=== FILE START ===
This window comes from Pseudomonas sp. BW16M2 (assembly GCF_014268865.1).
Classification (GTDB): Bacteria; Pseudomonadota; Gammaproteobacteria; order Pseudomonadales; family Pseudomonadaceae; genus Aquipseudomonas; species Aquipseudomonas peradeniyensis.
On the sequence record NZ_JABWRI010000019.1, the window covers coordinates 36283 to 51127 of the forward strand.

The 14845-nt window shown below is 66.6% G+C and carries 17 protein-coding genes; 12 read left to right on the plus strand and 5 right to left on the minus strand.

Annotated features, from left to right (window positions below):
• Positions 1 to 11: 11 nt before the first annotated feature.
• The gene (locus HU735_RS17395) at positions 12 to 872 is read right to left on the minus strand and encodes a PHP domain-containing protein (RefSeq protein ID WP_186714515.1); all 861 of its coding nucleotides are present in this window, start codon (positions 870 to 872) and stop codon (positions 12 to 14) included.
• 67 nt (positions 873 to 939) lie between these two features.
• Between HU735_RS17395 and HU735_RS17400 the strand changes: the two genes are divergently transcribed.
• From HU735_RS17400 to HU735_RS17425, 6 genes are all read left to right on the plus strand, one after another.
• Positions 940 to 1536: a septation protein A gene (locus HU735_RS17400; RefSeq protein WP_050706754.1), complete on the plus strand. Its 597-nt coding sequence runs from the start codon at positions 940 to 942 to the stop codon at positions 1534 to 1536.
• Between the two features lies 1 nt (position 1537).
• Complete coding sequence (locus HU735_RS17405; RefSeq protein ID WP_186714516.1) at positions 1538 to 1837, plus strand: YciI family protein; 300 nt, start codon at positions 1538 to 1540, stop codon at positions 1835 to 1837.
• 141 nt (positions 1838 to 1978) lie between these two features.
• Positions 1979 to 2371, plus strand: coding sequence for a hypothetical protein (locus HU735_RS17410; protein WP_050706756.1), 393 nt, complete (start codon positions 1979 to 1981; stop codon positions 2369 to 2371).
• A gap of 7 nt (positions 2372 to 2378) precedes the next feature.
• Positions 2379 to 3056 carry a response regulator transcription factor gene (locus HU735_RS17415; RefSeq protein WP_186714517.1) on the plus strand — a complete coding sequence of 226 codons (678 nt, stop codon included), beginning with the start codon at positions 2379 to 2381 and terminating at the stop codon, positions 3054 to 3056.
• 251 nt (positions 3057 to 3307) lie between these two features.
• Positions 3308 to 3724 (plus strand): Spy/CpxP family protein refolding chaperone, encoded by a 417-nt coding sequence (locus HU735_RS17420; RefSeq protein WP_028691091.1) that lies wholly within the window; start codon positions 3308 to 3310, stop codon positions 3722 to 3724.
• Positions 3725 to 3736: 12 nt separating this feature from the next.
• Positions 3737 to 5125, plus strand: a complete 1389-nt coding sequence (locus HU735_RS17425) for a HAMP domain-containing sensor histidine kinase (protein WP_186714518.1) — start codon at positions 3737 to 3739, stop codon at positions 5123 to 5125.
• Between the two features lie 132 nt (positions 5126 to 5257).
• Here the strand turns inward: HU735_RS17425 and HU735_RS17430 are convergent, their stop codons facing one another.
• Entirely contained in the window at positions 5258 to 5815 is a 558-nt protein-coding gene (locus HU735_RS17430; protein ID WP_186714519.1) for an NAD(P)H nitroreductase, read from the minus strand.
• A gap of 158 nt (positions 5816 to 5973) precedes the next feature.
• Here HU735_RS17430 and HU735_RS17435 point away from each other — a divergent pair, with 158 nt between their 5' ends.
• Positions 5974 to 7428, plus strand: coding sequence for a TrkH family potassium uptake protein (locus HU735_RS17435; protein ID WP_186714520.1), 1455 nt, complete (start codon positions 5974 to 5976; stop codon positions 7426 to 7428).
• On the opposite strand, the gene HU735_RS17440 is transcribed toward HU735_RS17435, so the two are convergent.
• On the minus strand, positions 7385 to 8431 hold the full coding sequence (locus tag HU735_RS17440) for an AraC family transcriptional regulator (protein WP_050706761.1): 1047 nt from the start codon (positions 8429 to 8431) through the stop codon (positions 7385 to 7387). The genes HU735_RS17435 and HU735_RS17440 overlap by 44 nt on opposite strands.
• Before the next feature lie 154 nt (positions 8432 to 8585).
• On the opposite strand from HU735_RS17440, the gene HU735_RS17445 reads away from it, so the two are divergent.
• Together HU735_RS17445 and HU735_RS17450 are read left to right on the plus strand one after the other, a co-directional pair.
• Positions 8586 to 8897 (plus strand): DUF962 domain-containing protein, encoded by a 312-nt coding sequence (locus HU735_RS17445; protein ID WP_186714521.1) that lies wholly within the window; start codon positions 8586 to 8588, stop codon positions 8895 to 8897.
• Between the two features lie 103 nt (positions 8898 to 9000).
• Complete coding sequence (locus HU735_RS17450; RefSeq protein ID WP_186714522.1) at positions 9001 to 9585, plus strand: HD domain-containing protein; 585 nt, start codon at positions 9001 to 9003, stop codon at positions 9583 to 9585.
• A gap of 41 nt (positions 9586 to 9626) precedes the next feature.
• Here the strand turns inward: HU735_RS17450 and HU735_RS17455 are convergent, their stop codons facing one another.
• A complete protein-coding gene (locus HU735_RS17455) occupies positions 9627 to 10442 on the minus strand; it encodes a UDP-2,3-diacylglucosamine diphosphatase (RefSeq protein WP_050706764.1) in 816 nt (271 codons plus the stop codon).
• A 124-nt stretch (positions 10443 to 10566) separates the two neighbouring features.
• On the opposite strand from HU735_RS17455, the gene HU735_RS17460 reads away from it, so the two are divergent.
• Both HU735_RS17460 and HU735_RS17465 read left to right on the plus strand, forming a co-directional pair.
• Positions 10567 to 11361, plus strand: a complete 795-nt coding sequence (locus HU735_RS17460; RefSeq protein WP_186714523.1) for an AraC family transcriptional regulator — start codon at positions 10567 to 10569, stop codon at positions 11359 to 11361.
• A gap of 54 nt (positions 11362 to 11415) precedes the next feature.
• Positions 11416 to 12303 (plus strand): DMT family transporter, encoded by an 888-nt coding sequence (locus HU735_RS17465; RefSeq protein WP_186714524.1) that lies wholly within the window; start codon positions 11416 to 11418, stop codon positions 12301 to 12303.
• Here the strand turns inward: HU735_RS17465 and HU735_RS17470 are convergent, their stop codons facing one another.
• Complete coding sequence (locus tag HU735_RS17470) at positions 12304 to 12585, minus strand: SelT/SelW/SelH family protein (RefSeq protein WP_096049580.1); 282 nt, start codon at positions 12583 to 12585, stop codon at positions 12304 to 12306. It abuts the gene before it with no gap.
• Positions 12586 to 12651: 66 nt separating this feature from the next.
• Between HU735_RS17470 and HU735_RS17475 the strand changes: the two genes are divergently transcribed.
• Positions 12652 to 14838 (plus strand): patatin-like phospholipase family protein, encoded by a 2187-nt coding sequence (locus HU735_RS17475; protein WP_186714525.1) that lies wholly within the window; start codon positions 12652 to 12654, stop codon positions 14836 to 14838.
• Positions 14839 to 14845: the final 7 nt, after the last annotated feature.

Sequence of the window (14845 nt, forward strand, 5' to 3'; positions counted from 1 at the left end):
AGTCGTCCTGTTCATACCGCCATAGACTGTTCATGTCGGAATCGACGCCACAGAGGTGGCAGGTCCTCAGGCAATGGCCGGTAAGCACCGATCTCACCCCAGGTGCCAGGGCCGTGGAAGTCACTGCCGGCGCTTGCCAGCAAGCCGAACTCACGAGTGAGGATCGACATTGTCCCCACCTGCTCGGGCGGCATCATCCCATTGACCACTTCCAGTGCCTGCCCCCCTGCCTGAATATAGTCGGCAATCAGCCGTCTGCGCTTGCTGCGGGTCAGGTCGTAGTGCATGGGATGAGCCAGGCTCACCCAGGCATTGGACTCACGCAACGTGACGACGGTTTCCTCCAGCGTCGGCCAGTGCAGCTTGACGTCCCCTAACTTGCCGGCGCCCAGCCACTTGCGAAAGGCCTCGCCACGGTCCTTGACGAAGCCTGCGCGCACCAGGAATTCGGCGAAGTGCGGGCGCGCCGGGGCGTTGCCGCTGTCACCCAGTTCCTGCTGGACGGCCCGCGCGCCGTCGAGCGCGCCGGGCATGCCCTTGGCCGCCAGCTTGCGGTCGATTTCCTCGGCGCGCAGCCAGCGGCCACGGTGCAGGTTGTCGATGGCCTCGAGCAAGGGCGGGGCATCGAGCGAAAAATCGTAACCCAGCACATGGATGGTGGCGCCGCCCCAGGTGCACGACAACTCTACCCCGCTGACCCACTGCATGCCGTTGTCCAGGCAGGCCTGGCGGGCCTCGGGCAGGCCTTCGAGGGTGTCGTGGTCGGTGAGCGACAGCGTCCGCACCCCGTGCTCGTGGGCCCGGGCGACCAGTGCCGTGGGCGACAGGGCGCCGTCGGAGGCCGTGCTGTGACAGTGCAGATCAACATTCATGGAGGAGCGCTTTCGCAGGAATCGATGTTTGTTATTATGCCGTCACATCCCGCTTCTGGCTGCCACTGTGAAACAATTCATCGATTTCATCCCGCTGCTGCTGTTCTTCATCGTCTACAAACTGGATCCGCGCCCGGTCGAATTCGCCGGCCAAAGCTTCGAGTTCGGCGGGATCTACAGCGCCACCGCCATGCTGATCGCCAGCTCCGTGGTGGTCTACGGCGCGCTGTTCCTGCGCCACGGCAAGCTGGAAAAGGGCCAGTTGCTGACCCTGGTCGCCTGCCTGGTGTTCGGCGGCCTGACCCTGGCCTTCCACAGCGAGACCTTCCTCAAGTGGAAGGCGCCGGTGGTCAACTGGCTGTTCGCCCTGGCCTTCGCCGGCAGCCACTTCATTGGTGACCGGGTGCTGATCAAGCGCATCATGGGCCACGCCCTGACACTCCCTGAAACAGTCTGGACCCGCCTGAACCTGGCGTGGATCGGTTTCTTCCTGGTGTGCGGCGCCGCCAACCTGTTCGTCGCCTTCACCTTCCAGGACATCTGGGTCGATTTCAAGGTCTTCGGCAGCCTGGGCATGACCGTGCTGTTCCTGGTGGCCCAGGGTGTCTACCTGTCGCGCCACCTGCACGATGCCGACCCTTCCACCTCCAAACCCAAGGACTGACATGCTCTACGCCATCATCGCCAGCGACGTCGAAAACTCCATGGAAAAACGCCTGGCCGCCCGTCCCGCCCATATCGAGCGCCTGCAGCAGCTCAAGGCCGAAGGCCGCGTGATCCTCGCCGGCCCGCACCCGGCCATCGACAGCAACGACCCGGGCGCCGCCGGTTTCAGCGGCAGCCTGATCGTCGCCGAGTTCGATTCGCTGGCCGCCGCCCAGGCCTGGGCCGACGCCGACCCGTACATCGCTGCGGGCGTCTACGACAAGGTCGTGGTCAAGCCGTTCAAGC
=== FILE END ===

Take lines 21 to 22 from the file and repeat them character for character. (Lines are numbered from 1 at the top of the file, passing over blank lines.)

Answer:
• Positions 3737 to 5125, plus strand: a complete 1389-nt coding sequence (locus HU735_RS17425) for a HAMP domain-containing sensor histidine kinase (protein WP_186714518.1) — start codon at positions 3737 to 3739, stop codon at positions 5123 to 5125.
• Between the two features lie 132 nt (positions 5126 to 5257).